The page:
But for as pacey as he is, he it also a thinker. Moreno can be seen lingering over the ball at times, deep in contemplation over what his next move will be, and that next move often involves finding what little space is available and tight-roping through it.
He is crafty in all aspects of the game. In front of the net, he is a competent finisher who can also be found slipping a backheel pass to a team mate for an easy assist.
Moreno is also one of those attackers that is a joy to watch because of the pressure he puts on opposing defenses. There is no off switch for the Colombian, and his ability to anticipate often puts him in position to cause a great deal of stress to opposition players near their own danger zone.
What are his Strengths?
Moreno is a man of many strengths, but you can’t watch him without first appreciating how quickly he hits top speed. As mentioned in his style of play, it’s amazing to see him burst around defenders, making them look tragically flat-footed. They aren’t. They are professional footballers too, it’s just that Moreno’s acceleration puts him in a league of his own. The best part is that he is well-aware of how much of a tool this acceleration is and wields it incredibly well.
This pairs well with his dribbling ability, although for Moreno, dribbling is certainly his second choice. He makes simply bursting around defenders look so easy that it isn’t always necessary to show off his fancy footwork, but it is there, and it is certainly a strength of his game. It helps him navigate those tight spaces when he has attracted the attention of more than one defender.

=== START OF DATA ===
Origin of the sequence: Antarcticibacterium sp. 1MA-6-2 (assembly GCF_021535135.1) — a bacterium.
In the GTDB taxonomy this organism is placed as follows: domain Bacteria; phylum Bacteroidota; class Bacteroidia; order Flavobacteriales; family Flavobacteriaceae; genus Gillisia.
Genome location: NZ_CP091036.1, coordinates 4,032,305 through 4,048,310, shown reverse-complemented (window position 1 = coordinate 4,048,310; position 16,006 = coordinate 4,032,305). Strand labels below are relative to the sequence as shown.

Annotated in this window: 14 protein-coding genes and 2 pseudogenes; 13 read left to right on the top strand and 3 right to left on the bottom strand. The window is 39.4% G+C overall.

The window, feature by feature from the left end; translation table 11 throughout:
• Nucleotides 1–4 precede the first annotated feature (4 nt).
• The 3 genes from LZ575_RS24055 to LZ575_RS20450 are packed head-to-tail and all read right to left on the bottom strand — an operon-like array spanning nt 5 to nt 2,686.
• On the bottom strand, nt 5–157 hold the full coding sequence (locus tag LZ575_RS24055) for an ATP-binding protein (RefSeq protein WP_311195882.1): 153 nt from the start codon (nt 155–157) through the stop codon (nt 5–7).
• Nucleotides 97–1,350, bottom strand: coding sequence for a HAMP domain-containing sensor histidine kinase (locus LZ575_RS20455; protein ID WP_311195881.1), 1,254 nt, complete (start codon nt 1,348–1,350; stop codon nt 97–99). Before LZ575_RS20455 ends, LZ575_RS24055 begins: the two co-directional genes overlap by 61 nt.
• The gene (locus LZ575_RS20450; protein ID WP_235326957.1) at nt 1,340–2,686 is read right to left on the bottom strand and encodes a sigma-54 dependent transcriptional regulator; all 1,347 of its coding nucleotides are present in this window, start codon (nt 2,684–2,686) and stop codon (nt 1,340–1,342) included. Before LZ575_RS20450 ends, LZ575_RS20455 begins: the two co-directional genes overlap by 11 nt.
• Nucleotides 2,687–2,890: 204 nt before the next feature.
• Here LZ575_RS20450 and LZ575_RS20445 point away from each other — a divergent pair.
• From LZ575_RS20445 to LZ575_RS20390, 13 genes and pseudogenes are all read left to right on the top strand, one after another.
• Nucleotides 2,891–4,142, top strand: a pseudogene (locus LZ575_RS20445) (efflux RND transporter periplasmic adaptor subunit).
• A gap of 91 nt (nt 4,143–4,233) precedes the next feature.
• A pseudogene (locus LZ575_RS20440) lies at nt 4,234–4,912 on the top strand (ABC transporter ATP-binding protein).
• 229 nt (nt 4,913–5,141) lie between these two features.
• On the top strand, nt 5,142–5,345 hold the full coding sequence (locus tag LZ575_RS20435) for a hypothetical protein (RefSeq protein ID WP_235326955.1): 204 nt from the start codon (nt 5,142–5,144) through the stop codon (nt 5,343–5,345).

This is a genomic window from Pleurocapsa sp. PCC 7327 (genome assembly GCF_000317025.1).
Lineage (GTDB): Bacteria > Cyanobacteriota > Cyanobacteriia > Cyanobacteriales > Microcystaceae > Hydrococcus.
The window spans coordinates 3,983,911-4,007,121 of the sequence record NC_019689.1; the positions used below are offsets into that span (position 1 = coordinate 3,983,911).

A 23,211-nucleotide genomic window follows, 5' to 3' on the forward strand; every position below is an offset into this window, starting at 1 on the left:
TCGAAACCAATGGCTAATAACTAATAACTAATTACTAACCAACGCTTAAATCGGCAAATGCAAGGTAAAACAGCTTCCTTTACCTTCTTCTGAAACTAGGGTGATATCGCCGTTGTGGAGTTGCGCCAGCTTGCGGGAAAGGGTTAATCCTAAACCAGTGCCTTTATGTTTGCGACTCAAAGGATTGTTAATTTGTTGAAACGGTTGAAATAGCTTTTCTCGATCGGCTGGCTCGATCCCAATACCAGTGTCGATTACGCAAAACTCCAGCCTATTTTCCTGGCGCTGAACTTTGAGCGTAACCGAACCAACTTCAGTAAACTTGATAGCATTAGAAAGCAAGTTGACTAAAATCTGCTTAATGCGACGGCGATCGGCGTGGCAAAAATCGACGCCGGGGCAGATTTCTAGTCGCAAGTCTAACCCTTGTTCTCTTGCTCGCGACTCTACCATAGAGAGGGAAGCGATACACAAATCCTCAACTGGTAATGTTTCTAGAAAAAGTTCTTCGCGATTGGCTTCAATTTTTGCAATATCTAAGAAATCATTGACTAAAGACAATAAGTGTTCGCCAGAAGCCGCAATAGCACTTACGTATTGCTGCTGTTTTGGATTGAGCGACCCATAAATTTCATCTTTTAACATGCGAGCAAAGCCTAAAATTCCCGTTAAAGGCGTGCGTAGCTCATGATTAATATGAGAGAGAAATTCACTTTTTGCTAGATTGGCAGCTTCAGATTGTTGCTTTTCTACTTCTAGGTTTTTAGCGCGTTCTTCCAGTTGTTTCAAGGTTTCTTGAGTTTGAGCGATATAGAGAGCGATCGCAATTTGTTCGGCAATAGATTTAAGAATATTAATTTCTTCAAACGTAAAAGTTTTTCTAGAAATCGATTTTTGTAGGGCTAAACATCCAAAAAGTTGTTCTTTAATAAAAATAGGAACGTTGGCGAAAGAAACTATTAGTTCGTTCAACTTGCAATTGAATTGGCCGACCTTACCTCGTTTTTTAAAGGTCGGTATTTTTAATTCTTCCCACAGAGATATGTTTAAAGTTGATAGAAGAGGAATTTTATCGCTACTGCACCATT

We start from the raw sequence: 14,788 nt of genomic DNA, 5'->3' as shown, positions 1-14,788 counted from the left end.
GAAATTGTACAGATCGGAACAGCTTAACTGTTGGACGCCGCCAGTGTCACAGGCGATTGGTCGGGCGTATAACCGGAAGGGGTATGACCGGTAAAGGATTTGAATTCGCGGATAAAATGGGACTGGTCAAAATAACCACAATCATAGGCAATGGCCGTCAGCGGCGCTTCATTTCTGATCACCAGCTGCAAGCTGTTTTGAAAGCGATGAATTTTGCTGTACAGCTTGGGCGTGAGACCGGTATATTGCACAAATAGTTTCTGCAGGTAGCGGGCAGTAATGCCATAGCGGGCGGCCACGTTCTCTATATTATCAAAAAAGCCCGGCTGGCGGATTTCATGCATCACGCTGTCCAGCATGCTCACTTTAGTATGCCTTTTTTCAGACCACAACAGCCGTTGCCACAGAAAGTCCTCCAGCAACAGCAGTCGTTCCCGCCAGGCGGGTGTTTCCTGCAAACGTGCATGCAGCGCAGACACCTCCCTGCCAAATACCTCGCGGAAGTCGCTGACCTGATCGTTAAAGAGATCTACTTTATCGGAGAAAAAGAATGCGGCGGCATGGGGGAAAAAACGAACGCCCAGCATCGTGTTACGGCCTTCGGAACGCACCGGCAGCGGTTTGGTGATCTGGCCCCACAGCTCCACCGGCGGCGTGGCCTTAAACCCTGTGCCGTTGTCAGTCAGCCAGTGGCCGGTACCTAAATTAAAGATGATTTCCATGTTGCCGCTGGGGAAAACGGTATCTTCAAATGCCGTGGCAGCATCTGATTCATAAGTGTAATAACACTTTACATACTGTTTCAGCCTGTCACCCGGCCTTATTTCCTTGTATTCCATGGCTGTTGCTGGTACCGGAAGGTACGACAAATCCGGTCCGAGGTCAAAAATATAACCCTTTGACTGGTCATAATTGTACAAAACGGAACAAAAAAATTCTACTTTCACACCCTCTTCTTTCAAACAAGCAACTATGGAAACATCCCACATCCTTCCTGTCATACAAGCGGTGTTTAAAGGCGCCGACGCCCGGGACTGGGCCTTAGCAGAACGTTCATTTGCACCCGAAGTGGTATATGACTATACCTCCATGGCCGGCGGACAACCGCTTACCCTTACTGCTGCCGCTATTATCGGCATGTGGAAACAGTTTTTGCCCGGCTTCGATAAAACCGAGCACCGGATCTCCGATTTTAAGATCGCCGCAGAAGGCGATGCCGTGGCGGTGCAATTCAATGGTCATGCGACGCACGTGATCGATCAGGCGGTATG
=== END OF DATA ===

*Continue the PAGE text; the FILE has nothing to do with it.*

His anticipation has to rank in as his third strength, as he is very intelligent when pressing opposing defenses. He doesn’t just blindly sprint at the man with the man with the ball, he tries (and often succeeds) to sniff out the next move and beat the opponent to it. This also works in tandem with his passing game and his movement off the ball, as he is a key piece of the interplay of his team.
Moreno’s determination is his final strength, and it’s what ties all of his other sub-strengths together. While his quick-burst acceleration, his anticipation and interplay make him stand out as an attacker, all of that would be slightly dulled if he didn’t have the determination and undying work ethic that he does.
What are his Weaknesses?
The only thing that Moreno really lacks is refinement. It’s not that his game has any glaring weaknesses, he just needs to hone all his skills a bit more in order to truly set himself apart from everyone else, and that usually just takes time.
His talent alone landed him a move to Manchester City, now he needs to use these loans to La Liga sides to prove that he can be a consistent member on the score sheet, because that is the end goal of every attacker.